Bakolas: In the end, the EPP, the Socialists, the Liberals and maybe the Greens will form a centrist coalition and take the top jobs and positions in the European Parliament and in the European Commission. So this majority will drive major policy decisions. What we want here at the EPP is a centrist coalition, not a right coalition. We need to build a majority that represents all people and all member states, and that’s why we’re so determined that this majority will be centrist, and not extremist. 

Hankyoreh: Does the EPP intend to cooperate with far-right groups like the European Conservatives and Reformists Party (ECR)? 

Bakolas: The far right includes groups that don’t want Europe and want to destroy Europe. Looking at the ECR, for example, there’s Law and Justice from Poland, a party that neither we nor anybody else can work with. But you also have [Italian Prime Minister] Giorgia Meloni’s party Brothers of Italy, which is a different situation, I think. I think after the elections we might see this area to the right of the EPP trying to sort itself out a little bit to produce some unity and cohesion. The EPP will have no formal coalition with the right. But we do have to work with them on the business of parliament and maybe on the issues. As for the Liberals, it’s us versus them, black and white, and they're doing it for political reasons to gain more strength but it’s not working. I believe the day after the elections, they’ll stop that and join us to form a majority in parliament.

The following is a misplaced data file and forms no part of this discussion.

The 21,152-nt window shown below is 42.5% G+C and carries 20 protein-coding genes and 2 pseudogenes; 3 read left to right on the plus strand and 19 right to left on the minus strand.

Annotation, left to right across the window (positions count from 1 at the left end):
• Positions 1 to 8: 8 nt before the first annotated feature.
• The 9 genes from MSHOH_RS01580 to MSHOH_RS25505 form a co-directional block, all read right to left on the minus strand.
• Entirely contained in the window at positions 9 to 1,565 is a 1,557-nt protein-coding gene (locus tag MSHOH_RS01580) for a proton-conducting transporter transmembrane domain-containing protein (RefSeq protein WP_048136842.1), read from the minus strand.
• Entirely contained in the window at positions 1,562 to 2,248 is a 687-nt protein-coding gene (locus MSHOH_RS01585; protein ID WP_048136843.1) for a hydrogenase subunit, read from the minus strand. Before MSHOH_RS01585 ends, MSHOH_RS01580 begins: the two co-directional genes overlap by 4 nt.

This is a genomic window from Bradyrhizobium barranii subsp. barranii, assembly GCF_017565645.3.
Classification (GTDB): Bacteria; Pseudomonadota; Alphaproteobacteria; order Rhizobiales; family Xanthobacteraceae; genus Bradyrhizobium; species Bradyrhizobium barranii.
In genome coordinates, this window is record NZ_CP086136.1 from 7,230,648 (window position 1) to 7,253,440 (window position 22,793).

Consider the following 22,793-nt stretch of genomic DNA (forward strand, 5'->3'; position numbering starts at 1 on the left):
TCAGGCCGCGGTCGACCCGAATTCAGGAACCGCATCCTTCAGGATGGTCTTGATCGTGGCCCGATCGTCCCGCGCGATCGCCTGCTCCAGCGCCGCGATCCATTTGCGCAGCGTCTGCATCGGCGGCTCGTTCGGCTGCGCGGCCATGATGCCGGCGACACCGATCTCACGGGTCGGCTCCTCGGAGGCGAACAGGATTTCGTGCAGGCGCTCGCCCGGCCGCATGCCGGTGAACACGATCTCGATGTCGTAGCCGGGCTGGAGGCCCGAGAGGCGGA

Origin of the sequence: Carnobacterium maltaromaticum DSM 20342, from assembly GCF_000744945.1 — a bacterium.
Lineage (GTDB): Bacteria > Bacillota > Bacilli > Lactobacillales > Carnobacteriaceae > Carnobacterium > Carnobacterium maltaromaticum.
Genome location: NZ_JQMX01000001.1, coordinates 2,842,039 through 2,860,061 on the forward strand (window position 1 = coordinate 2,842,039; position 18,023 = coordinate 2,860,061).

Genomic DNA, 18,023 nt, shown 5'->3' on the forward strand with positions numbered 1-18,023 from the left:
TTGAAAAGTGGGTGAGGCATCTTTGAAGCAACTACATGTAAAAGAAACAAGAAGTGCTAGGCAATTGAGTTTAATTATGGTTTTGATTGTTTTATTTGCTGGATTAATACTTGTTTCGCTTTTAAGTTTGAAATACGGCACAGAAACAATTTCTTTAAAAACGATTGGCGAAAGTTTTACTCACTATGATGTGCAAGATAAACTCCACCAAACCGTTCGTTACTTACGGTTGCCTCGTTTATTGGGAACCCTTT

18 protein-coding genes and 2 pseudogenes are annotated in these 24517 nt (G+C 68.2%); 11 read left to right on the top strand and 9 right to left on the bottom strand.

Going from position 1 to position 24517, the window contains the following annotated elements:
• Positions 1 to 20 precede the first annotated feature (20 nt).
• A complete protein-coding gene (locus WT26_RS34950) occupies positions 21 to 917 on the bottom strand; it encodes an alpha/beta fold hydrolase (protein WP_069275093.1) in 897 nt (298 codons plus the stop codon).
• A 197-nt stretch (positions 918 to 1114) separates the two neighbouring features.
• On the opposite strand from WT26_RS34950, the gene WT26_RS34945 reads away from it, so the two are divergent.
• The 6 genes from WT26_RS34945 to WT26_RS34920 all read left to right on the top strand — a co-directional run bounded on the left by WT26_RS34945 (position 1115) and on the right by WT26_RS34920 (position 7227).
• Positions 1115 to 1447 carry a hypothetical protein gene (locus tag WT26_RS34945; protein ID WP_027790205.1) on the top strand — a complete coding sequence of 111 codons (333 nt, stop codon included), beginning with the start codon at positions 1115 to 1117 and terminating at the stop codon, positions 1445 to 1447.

Hankyoreh: Polarization between left and right is likely to make cooperative governance gradually more difficult, even in the European Parliament. 

Bakolas: Business as usual is not an option for the European Union in a prolonged period of one crisis after the other, including the pandemic, the war, and the energy crisis. So the age of innocence for the European Union is over, and the European Union needs to step up because member states understand that they cannot do it alone. In terms of defense, for example, Europe can no longer ride on the American coattails for security through NATO as it did during the Cold War. We have a war next door in Ukraine with Russia, and we see the situation with the United States and China.